West News Wire: Tom Verlaine, a guitarist and co-founder of the influential proto-punk band Television, passed away. He had a profound influence on a number of bands while performing at the CBGB, a hip downtown New York venue where the Ramones, Patti Smith, and Talking Heads also performed. He was 73.
After a brief illness, he passed away on Saturday in New York City, surrounded by his closest friends, according to publicist Cara Hutchison of the Lede Company.
“The beyond that Tom Verlaine’s guitar playing always alluded to has welcomed him into its fold. The greatest rock and roll guitarist of all time, he could tango from cosmic spheres to garage music, much like Jimi Hendrix. The Waterboys’ Mike Scott wrote, “That takes a unique kind of greatness.
Though Television never found much commercial success, Verlaine’s jaggedly inventive playing as part of the band’s two-guitar assault influenced many musicians. Television issued its groundbreaking debut album “Marquee Moon” in 1977 including the nearly 11-minute title track and “Elevation” and the sophomore effort “Adventure” a year later.
“’Marquee Moon’ has become something of a holy grail of independent rock in the years since. It has been a clear influence on such artists as Pavement, Sonic Youth, the Strokes and Jeff Buckley,” Billboard magazine wrote in 2003.
Increasing tension between Verlaine and fellow guitarist Richard Lloyd led Television to disband after its second album “Adventure.” The group would reunite for a self-titled 1992 album for Capitol Records and sporadic live appearances.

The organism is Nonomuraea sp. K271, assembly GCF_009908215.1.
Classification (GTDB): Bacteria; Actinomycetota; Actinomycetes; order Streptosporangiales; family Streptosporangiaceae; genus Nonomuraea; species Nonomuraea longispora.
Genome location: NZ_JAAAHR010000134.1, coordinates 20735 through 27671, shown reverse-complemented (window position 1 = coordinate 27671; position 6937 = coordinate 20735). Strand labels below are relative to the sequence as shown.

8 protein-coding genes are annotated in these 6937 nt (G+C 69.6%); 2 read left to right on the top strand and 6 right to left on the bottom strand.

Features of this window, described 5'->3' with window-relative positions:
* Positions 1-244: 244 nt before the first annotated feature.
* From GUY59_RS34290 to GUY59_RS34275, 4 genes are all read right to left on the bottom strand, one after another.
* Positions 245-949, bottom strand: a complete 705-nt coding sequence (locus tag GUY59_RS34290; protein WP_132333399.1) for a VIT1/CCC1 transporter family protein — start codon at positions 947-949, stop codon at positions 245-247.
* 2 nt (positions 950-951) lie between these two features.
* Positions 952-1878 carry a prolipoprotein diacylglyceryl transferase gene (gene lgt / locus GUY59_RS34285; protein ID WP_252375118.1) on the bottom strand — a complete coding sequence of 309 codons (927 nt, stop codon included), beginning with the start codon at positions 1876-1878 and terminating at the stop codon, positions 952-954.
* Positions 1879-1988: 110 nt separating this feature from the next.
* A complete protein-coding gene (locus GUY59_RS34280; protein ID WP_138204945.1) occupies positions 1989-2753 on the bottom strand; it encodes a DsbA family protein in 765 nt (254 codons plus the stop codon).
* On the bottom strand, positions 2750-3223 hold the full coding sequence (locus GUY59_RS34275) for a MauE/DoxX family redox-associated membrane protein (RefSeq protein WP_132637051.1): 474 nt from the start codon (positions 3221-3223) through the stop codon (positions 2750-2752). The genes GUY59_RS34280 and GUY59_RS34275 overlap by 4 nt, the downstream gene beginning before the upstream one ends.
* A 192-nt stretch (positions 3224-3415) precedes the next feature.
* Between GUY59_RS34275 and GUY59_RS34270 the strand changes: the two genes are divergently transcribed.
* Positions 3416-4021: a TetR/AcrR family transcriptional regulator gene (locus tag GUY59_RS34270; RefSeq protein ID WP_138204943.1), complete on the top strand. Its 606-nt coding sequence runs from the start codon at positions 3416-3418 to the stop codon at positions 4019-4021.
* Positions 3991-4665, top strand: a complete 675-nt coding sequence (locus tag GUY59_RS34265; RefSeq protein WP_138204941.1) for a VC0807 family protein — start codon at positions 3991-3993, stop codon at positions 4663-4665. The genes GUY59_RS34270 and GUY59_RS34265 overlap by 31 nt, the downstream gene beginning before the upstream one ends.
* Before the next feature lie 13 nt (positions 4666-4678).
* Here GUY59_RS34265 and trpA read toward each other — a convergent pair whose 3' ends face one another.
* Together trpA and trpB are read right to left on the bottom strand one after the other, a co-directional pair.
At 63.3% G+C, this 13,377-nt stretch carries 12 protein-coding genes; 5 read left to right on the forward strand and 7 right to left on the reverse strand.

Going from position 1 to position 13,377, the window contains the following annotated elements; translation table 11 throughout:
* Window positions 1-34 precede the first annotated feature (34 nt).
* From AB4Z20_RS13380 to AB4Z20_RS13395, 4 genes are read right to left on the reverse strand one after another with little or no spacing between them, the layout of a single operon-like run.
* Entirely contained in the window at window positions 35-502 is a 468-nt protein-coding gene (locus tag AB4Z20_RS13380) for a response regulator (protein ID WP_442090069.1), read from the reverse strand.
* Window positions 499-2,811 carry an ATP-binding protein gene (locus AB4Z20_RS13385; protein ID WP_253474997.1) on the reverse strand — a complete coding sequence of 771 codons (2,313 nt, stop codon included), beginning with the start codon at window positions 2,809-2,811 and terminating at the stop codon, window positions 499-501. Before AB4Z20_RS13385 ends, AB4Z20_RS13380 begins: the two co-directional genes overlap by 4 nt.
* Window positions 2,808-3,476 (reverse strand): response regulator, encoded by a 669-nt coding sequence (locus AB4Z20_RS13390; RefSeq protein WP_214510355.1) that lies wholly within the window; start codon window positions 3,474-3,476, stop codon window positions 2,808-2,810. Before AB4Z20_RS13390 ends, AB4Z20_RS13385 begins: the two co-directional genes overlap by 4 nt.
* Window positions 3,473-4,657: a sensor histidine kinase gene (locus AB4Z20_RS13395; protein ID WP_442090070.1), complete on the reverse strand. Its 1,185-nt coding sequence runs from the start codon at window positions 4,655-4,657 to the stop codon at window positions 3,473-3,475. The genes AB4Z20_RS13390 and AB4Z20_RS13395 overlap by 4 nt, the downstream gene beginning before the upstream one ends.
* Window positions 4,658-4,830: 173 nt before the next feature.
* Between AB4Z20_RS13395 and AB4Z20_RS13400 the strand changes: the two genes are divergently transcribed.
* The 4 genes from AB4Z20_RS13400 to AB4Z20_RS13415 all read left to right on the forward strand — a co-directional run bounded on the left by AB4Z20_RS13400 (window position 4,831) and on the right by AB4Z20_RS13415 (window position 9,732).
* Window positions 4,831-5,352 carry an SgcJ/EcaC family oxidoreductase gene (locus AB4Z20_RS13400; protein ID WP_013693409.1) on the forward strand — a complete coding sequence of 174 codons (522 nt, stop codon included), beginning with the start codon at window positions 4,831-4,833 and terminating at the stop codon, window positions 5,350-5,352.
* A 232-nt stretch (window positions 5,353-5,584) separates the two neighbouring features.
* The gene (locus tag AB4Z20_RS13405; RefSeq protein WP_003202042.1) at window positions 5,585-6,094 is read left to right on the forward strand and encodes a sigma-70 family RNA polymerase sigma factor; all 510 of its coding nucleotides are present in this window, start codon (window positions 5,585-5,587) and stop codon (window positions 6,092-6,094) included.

“We wanted to strip everything down further, away from the showbiz theatricality of the glitter bands, and away from blues-iness and boogie,” Television co-founder Richard Hell wrote in his autobiography, “I Dreamed I Was a Very Clean Tramp.” “We wanted to be stark and hard and torn up, the way the world was.”
Verlaine released eight solo albums, his most commercially successful being his 1981 sophomore solo album “Dreamtime,” which peaked at No. 177 on the Billboard album chart. He frequently served as accompanist to former paramour Patti Smith.
Tributes online included those from Susanna Hoffs and Billy Idol, who said Verlaine made music that influenced the US and UK punk scene. Smith shared a tribute on Instagram, posting a photograph of the two of them together: “Farewell Tom, aloft the Omega.”
He was born Tom Miller later taking the last name of the 19th-century French poet Paul-Marie Verlaine after he met Hell, born Richard Meyers, at a Delaware prep school. They were tall, skinny, sardonic kids who dropped out and made their way to the East Village, where they worked in bookstores and wrote poetry together.
“He was noted for his angular lyricism and pointed lyrical asides, a sly wit, and an ability to shake each string to its truest emotion,” said a statement from his publicist. “His vision and his imagination will be missed.”